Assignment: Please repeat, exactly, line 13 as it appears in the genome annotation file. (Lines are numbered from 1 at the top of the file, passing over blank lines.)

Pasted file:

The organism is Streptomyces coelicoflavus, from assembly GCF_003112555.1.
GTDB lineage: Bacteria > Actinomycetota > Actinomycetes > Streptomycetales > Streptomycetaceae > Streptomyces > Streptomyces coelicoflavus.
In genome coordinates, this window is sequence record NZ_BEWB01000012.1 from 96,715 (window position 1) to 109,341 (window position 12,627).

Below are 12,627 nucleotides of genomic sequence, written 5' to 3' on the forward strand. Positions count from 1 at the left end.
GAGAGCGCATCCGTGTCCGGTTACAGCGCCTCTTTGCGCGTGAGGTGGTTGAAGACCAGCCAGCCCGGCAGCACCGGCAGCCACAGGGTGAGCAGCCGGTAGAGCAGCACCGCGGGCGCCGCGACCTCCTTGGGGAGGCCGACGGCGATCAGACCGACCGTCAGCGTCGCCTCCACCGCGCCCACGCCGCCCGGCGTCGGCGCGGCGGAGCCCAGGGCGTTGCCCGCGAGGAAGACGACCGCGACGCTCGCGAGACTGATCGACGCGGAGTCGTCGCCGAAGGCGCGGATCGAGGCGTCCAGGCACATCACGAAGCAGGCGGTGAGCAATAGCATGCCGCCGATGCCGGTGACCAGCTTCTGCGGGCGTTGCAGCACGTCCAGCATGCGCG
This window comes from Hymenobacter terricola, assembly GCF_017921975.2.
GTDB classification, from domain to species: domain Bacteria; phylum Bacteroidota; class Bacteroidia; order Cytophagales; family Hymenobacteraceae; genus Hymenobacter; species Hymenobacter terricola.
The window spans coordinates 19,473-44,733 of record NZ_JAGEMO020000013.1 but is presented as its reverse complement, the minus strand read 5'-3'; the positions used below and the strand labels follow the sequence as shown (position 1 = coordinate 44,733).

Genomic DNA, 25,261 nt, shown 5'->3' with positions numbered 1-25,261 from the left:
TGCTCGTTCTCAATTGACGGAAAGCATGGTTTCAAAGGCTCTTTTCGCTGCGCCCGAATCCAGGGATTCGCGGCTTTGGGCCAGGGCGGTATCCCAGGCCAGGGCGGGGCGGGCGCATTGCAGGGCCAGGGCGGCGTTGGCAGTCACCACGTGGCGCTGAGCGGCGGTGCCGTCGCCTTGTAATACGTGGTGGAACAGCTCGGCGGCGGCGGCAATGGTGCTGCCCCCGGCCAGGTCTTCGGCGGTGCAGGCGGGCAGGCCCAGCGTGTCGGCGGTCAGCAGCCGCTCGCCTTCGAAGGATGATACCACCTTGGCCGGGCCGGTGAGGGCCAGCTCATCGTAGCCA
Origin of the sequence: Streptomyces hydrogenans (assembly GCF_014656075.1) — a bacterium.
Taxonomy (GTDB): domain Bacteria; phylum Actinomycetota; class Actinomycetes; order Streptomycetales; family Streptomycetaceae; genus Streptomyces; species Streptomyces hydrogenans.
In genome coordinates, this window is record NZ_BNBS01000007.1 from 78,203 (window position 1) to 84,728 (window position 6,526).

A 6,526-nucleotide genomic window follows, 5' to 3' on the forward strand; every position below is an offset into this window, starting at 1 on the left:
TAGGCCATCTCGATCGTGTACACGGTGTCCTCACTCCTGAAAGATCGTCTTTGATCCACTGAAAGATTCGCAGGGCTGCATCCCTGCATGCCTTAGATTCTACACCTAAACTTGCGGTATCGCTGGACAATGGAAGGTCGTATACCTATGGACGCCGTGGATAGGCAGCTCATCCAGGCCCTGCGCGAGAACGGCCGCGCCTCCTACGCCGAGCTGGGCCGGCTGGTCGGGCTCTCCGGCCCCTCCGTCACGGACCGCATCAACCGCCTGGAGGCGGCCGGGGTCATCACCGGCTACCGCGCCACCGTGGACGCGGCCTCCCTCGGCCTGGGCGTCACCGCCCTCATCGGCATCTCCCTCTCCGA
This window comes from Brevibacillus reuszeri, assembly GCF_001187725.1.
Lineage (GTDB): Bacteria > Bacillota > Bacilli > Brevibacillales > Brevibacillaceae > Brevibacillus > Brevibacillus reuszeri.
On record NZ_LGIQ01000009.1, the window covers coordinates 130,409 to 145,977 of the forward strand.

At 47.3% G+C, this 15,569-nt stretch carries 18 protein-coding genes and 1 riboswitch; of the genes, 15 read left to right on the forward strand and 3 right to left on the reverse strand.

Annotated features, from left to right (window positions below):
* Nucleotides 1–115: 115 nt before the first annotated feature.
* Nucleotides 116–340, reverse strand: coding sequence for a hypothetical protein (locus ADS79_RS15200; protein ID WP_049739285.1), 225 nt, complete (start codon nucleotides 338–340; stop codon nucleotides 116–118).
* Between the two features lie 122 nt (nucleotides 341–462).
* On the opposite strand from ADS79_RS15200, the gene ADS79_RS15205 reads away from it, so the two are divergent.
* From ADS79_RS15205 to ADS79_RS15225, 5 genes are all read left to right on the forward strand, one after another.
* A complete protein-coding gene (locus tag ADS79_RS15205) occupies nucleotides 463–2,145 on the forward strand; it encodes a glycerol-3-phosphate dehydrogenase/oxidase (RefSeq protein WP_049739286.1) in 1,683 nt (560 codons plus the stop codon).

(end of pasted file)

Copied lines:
In genome coordinates, this window is record NZ_BNBS01000007.1 from 78,203 (window position 1) to 84,728 (window position 6,526).